No FX respite from election outcomes


No FX respite from election outcomes
Philip Wee, Eugene Leow21 May 2019
    Photo credit: AFP Photo


    FX: No respite from elections
     
    The election outcomes in Australia and Indonesia, and those expected for India, are unlikely to reverse the downtrend in their exchange rates. The 0.6% appreciation in the Australian dollar is considered a relief rally. Focus remains on rate cut expectations that pushed AUDUSD below 0.70 in the past month. The Indonesian rupiah has, after the global financial crisis, depreciated in years that reported a trade deficit. Indonesia has recently overtaken Malaysia as the worst performing stock market in Emerging Asia. The Indian rupee will weaken past 70 again because the next government formed will need to get fiscal consolidation back on track and rely on monetary policy to support growth.
     
    The euro is weak ahead of the EU Parliament elections on May 23-26. Polls expect the populist and far-right parties to capture about a quarter of the total vote. Capturing a third of the votes will be considered a shock because it will give these parties more sway in EU issues pertaining to the budget and trade deals and undermine unity of the single market. Hence, EURUSD has scope to break below 1.10. Similarly, GBPUSD could extend its fall to last December’s low around 1.25. Polls see the Brexit Party gaining a third of the votes at the expense of the ruling Conservative Party and opposition Labour Party. The latest sell-off in the pound has come, not from Brexit, but pressures for Prime Minister Theresa May to exit No. 10.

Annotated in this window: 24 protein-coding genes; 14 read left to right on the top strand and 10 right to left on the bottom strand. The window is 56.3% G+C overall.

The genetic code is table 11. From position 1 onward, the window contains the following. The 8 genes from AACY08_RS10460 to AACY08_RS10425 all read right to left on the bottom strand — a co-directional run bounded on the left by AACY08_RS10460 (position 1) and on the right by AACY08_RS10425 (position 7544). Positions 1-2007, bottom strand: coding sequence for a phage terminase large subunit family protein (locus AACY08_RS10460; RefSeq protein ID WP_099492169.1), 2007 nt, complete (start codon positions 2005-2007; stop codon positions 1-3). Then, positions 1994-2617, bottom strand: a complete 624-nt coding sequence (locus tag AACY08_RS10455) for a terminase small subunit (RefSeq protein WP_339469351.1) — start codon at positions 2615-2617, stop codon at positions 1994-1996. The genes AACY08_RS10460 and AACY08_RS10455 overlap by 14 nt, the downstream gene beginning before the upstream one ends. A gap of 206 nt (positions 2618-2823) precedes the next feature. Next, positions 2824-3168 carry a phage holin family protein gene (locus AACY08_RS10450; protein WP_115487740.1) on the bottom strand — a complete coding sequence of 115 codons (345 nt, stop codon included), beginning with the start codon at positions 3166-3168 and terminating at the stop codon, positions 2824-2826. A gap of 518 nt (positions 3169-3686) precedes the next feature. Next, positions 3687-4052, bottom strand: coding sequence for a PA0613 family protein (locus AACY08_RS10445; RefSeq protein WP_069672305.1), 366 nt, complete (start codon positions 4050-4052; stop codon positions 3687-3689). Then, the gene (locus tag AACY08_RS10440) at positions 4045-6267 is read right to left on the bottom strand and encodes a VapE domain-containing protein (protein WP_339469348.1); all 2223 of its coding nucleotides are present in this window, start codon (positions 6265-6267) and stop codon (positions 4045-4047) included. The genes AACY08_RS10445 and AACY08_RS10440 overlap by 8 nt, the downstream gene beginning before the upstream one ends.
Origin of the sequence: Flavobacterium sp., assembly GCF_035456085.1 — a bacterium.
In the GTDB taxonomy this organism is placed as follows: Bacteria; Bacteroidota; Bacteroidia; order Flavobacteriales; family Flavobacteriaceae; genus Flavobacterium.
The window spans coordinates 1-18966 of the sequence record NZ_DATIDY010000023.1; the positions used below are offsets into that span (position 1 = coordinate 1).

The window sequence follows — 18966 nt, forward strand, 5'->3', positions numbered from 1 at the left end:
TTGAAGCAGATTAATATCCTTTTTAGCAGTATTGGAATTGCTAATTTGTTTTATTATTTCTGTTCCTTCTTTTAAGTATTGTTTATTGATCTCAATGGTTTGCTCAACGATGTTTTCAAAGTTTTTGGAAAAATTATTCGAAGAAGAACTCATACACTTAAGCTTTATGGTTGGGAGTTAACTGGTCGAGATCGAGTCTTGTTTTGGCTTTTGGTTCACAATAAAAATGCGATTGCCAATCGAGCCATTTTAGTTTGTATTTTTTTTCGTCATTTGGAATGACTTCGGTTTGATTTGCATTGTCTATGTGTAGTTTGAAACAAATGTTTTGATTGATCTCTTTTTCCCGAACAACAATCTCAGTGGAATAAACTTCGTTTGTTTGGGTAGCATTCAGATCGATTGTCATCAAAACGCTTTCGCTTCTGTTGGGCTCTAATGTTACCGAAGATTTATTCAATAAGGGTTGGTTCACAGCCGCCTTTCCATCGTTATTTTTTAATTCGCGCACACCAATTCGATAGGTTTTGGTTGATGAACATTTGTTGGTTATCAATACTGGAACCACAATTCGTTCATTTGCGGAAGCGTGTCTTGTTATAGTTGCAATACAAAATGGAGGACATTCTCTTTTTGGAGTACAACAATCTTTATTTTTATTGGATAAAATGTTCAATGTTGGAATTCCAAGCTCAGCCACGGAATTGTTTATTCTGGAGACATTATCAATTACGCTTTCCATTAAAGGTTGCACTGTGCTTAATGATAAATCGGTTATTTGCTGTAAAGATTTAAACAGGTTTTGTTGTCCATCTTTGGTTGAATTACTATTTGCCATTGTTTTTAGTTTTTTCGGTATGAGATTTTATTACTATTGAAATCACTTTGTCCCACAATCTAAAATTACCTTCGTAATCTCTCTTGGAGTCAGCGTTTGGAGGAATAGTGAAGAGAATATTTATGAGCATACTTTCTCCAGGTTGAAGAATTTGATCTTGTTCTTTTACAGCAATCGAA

Rates: Resilient US equities offers no trigger for Fed cuts          

    The US equity market appears to be sanguine about the ongoing China-US trade war. Notably, the S&P 500 is down by just 3.6% from its all time high. Comparatively, 10Y yields have been drifting low since 4Q18. While low US Treasury yields can be partly explained by dovish shift in Fed rhetoric at the start of the year, trade war fears have kept yields close to the lows of their respective trading bands. In China, sentiment is grim with the Shanghai Composite Index (SCI) down by 12.2% since the high in April. Similarly, the escalation in China-US trade tensions halted the bounce in China govvie yields, driving 10Y yields come 16bps off its recent peak. Interpreting the price action in the different markets, the impact from the trade war appears to be more negative for China, than for the US.

    There are policy and market implications if US equity markets stay resilient. We had flagged several times that the divergence in the stock market and US yields is disconcerting. With US economic data still firm, it would probably take a deterioration in financial conditions (likely triggered by a stock market selloff) for the Fed to deliver the 2-3 cuts that the market is already pricing in. With a myriad of probable trade spat outcomes (positive, stalemate, negative) to consider, we think that avoiding duration risks makes more sense with US yields at these low levels. In any case, the longer-term ramifications of the trade war is less clear and may well lead to higher US inflation in the coming years when production patterns get sub-optimised. In the short term, we would be watching to see if key technical levels (2.37% for 10Y and 2.81% for 30Y) will hold. 



    Philip Wee

    FX Strategist - G3 & Asia
    philipwee@dbs.com


    Eugene Leow

    Rates Strategist - G3 & Asia
    eugeneleow@dbs.com


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